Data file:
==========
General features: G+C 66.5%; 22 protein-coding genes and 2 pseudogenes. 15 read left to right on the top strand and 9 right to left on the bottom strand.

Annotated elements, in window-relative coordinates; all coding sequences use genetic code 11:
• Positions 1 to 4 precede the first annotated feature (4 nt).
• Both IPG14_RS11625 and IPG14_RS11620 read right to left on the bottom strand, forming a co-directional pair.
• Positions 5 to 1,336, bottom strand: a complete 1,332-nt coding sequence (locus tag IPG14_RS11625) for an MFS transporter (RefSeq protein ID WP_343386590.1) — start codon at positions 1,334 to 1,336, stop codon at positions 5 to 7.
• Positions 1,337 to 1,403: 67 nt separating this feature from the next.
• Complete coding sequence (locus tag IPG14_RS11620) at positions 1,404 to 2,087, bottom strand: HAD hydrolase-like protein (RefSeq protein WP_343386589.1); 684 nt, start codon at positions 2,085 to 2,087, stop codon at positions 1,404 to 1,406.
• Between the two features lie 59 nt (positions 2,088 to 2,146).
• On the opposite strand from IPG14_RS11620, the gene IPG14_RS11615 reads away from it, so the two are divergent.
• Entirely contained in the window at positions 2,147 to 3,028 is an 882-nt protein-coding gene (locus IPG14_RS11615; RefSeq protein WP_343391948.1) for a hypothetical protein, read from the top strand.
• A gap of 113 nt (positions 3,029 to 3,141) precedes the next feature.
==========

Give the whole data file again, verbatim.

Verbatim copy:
General features: G+C 66.5%; 22 protein-coding genes and 2 pseudogenes. 15 read left to right on the top strand and 9 right to left on the bottom strand.

Annotated elements, in window-relative coordinates; all coding sequences use genetic code 11:
• Positions 1 to 4 precede the first annotated feature (4 nt).
• Both IPG14_RS11625 and IPG14_RS11620 read right to left on the bottom strand, forming a co-directional pair.
• Positions 5 to 1,336, bottom strand: a complete 1,332-nt coding sequence (locus tag IPG14_RS11625) for an MFS transporter (RefSeq protein ID WP_343386590.1) — start codon at positions 1,334 to 1,336, stop codon at positions 5 to 7.
• Positions 1,337 to 1,403: 67 nt separating this feature from the next.
• Complete coding sequence (locus tag IPG14_RS11620) at positions 1,404 to 2,087, bottom strand: HAD hydrolase-like protein (RefSeq protein WP_343386589.1); 684 nt, start codon at positions 2,085 to 2,087, stop codon at positions 1,404 to 1,406.
• Between the two features lie 59 nt (positions 2,088 to 2,146).
• On the opposite strand from IPG14_RS11620, the gene IPG14_RS11615 reads away from it, so the two are divergent.
• Entirely contained in the window at positions 2,147 to 3,028 is an 882-nt protein-coding gene (locus IPG14_RS11615; RefSeq protein WP_343391948.1) for a hypothetical protein, read from the top strand.
• A gap of 113 nt (positions 3,029 to 3,141) precedes the next feature.